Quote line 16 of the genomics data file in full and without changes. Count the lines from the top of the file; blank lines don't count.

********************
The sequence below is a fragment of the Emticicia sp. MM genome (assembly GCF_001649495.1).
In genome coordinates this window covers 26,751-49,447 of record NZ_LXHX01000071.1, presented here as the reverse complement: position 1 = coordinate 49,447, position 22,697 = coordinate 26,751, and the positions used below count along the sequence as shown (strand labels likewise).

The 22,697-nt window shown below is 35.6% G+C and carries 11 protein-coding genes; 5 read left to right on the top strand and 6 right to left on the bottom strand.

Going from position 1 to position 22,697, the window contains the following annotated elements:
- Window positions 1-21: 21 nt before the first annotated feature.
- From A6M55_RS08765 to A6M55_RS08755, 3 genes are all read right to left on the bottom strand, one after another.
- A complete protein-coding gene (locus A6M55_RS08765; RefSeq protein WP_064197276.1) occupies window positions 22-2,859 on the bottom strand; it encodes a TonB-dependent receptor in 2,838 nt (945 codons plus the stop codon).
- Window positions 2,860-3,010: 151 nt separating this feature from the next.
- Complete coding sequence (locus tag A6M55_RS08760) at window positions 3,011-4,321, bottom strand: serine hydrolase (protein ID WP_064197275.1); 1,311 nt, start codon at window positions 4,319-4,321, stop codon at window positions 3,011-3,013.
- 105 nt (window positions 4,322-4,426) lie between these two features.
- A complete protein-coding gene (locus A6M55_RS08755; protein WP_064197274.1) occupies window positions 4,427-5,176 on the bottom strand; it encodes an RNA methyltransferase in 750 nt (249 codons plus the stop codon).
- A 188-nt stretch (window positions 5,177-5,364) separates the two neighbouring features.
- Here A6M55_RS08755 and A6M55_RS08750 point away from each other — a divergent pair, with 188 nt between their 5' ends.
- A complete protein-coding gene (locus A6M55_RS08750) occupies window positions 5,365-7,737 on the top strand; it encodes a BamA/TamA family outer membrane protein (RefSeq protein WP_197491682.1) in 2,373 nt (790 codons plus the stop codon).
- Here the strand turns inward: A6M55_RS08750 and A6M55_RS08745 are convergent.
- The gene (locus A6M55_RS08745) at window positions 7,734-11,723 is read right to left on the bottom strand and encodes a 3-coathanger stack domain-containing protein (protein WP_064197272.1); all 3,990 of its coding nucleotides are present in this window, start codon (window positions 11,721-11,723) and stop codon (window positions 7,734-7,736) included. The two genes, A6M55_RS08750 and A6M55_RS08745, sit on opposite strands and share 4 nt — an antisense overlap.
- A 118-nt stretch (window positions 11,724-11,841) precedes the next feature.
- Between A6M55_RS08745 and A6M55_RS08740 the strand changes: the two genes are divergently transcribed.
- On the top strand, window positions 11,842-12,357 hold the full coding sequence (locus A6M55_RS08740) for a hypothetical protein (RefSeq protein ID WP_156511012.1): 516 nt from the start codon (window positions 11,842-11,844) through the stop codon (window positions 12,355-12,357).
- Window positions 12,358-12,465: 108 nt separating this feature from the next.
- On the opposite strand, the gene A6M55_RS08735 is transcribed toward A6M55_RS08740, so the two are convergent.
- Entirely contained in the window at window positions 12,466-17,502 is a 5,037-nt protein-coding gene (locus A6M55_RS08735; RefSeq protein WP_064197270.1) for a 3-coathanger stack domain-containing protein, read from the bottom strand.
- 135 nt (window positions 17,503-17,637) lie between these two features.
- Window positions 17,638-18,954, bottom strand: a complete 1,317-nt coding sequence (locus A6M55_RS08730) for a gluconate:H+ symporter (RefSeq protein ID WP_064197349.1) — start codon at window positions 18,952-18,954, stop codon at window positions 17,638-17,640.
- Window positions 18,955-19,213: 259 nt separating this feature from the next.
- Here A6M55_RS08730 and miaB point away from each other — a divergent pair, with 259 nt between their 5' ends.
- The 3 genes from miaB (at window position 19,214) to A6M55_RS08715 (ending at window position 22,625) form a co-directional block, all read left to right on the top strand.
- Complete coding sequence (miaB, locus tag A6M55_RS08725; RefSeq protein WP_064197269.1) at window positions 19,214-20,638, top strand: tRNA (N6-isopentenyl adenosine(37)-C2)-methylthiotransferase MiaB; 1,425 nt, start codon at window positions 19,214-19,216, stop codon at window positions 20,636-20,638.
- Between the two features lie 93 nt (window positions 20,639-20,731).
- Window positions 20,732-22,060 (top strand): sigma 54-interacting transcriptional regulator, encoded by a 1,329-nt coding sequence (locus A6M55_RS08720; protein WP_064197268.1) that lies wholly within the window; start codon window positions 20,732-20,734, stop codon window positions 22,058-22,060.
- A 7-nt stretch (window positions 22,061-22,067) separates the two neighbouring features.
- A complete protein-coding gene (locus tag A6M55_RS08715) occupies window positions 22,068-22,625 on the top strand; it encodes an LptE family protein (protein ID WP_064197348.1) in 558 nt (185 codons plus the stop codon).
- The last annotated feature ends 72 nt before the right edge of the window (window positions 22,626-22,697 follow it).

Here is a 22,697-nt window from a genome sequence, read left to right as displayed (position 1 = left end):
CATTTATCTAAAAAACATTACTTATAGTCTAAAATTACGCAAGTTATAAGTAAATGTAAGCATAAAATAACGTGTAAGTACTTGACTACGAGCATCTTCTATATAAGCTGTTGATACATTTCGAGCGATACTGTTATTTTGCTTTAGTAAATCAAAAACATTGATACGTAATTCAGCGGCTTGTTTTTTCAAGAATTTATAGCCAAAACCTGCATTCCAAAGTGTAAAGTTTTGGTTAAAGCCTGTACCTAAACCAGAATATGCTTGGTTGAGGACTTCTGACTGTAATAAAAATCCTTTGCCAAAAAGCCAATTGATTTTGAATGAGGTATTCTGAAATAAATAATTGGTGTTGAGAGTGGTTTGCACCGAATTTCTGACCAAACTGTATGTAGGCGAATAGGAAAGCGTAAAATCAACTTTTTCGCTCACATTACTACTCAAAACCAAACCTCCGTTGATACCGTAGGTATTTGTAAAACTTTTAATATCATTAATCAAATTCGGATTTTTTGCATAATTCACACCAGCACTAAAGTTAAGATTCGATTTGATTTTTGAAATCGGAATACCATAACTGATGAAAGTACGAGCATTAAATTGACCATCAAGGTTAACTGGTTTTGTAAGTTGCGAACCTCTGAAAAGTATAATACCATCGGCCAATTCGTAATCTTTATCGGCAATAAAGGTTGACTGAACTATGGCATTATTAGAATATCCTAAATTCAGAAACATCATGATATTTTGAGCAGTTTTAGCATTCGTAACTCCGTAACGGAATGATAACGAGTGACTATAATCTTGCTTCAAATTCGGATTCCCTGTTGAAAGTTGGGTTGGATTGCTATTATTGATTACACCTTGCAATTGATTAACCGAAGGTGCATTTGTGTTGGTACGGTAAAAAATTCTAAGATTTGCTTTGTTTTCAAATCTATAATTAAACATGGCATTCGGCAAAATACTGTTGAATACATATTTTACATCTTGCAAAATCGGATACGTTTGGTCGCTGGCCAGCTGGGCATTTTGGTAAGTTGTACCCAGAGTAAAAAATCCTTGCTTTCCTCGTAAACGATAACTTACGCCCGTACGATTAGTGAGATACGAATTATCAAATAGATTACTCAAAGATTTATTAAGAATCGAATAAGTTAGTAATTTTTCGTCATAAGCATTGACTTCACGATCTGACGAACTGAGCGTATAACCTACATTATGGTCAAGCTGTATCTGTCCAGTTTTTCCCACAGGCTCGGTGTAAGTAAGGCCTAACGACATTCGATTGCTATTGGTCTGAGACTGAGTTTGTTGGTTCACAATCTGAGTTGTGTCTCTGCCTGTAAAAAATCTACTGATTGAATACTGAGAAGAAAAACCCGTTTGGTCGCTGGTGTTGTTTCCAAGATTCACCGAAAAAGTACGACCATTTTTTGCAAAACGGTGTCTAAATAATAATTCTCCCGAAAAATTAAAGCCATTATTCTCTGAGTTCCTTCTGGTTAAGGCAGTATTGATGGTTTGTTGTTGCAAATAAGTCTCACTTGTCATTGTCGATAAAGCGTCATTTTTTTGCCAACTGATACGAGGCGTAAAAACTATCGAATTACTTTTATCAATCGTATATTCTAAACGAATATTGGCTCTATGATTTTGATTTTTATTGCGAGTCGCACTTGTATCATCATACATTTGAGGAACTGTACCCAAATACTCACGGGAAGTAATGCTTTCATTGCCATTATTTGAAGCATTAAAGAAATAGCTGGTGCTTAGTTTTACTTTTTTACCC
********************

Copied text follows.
- The gene (locus A6M55_RS08745) at window positions 7,734-11,723 is read right to left on the bottom strand and encodes a 3-coathanger stack domain-containing protein (protein WP_064197272.1); all 3,990 of its coding nucleotides are present in this window, start codon (window positions 11,721-11,723) and stop codon (window positions 7,734-7,736) included. The two genes, A6M55_RS08750 and A6M55_RS08745, sit on opposite strands and share 4 nt — an antisense overlap.